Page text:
Referendum Now

Greek Prime Minister George Papandreou announced minutes ago that he will proceed to a referendum on the new bailout plan that was agreed in the recent EU Summit Meeting. He will before ask for a vote of confidence, probably tomorrow, from the Greek Parliament. His decision aims to stop the internal PASOK resentment.

To understand the seriousness of the move, one needs only to reckon what will happen if the outcome of the referendum is negative.

A negative vote (i.e. a rejection of the current bail out plan) will certainly mean that we will have General elections to chose a new government with a new plan.

It is the second referendum taking place in Greece since 1974 when Greeks were called to approve or disapprove the Greek Monarchy.

George Papandreou also suggested a reform of the Greek Constitution and asked that, in the next General election, the political parties should commit to a common program of reforms. This will probably look like the Portuguese elections in June 2011 where the socialists and the righ-wing parties competed on who is the best to implement the same package of EU dictated measures.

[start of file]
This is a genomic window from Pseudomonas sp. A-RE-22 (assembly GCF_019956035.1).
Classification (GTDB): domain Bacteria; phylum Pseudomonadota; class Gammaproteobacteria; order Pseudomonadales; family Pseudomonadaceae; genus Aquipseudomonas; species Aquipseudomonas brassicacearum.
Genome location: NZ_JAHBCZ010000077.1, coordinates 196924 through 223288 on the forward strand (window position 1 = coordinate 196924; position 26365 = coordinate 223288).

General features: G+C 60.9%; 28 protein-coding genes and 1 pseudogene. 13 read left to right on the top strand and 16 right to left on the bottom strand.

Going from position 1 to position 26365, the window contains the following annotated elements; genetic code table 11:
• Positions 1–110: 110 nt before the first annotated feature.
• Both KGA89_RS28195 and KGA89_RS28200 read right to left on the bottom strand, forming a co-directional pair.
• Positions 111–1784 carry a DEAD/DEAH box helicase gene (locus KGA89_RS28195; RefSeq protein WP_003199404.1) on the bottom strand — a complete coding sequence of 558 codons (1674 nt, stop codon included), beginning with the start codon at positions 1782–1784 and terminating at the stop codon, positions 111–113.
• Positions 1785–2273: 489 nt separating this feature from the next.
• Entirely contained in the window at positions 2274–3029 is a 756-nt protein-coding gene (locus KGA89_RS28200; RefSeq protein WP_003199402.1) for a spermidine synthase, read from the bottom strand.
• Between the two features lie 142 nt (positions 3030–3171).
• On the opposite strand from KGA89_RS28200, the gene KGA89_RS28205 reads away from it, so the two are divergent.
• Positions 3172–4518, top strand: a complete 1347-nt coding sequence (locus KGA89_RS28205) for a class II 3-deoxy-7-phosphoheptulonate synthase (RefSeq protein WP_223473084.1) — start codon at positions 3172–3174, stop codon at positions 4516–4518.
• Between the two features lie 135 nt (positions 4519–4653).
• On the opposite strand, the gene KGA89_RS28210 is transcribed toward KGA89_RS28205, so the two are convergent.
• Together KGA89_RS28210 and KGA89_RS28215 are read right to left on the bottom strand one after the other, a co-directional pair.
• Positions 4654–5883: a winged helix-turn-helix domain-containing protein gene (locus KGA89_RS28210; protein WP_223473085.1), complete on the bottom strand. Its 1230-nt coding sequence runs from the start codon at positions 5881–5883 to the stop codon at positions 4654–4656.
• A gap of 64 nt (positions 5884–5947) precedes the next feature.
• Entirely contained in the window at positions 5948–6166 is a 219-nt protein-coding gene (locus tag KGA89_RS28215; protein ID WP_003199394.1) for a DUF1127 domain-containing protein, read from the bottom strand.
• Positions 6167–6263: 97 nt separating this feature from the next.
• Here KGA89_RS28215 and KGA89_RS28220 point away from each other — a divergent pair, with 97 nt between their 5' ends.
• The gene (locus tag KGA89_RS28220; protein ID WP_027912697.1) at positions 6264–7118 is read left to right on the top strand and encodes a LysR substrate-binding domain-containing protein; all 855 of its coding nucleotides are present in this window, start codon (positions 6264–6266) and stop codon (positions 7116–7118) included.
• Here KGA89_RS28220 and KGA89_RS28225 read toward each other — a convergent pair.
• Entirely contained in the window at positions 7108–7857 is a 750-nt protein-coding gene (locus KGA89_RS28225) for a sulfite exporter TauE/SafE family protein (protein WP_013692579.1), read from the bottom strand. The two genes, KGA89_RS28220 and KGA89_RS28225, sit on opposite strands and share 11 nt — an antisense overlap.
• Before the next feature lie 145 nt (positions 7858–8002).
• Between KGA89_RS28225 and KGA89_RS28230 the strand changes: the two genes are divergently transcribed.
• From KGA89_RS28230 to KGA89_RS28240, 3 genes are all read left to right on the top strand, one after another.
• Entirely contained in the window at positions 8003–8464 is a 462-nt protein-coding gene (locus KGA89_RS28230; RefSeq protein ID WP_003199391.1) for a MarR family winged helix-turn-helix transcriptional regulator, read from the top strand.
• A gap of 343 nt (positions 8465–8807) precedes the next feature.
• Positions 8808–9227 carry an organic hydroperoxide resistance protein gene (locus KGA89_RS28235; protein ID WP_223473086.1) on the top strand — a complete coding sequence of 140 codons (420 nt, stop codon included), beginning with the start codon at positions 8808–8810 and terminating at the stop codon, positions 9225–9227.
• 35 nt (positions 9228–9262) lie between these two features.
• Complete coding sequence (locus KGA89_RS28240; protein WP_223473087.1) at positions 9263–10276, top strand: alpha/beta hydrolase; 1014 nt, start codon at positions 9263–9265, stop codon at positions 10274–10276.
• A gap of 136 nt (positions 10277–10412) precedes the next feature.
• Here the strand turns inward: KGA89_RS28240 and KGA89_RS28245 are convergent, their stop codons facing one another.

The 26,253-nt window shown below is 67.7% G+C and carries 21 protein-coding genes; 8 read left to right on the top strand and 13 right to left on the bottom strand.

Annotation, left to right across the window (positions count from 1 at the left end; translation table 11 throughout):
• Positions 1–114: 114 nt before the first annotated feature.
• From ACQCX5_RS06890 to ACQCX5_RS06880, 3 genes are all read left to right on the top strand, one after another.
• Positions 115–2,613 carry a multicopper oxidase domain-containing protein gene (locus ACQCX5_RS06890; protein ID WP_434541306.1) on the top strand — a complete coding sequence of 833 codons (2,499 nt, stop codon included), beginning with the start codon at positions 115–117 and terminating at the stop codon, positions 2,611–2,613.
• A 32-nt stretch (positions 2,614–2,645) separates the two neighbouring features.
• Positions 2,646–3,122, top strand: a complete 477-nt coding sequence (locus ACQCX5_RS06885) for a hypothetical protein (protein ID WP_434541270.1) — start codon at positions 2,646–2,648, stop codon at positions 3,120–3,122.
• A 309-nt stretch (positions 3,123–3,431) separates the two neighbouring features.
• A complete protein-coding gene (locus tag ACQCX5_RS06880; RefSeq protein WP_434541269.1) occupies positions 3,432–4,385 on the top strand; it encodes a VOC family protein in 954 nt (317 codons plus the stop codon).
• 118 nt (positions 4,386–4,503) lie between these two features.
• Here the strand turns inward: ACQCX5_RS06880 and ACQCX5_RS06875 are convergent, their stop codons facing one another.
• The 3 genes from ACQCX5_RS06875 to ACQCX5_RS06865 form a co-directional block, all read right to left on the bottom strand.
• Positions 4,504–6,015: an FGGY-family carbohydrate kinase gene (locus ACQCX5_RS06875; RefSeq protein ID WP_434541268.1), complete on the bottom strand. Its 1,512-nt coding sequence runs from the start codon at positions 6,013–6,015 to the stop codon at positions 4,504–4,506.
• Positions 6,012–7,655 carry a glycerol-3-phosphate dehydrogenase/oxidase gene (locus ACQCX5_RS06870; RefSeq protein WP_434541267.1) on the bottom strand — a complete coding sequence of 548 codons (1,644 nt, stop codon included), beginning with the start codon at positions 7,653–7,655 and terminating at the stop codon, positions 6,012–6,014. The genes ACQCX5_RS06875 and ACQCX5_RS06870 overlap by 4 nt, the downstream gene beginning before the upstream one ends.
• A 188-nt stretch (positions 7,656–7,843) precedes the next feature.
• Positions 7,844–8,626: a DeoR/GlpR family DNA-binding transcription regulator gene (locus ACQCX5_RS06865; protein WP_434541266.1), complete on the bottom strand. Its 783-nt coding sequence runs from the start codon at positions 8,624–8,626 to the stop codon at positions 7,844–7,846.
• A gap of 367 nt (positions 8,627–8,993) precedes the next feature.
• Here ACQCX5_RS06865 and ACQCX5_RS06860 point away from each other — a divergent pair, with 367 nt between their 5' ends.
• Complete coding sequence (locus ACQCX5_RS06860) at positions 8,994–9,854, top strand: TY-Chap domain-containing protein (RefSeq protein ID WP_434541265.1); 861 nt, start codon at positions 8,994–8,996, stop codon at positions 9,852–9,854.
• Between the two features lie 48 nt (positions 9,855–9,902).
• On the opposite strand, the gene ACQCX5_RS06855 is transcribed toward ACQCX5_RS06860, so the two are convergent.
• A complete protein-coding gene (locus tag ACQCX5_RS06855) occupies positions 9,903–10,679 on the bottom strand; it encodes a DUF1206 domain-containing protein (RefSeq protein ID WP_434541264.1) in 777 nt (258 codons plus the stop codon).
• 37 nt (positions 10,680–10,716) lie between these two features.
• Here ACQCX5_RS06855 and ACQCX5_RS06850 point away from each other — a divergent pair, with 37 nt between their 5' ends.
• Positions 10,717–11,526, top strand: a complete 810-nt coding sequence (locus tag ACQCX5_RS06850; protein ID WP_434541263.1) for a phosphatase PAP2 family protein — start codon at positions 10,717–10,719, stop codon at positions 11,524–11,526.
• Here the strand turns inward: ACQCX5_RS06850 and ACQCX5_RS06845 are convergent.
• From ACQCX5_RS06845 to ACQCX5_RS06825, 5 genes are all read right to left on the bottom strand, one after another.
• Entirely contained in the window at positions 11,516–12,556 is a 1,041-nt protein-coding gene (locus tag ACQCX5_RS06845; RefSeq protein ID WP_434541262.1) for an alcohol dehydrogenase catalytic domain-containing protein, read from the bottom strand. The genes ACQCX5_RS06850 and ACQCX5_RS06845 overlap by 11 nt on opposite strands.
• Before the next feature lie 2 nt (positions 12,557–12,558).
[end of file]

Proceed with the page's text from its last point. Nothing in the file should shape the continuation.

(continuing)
3 responses to “Referendum Now

  1. wow – you’re quick!

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  2. shouldn’t he have made the referendum before he agreed on the package?

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    • The package measures must pass from vote in the Greek Parliament. If Papandreou brings the deal to the Parliament for vote before the referendum (151 out of 300 MPs needed – PASOK now has 153 members in the parliament) then the Parliament should make a new vote where at least 180 votes will be needed to approve the referendum. And for the referendum to be valid, at least 50% of the electorate should participate. I would expect that the logical thing to do is to have the referendum first and then vote about it in the Parliament. Otherwise we will see the paradox of the opposition voting No for the measures in the Parliament, then no in the Referendum (which will probably be negative) and then become the new government which will have to implement the exact same measures since they will have been passed already from the Parliament. Welcome to Greek Politics!

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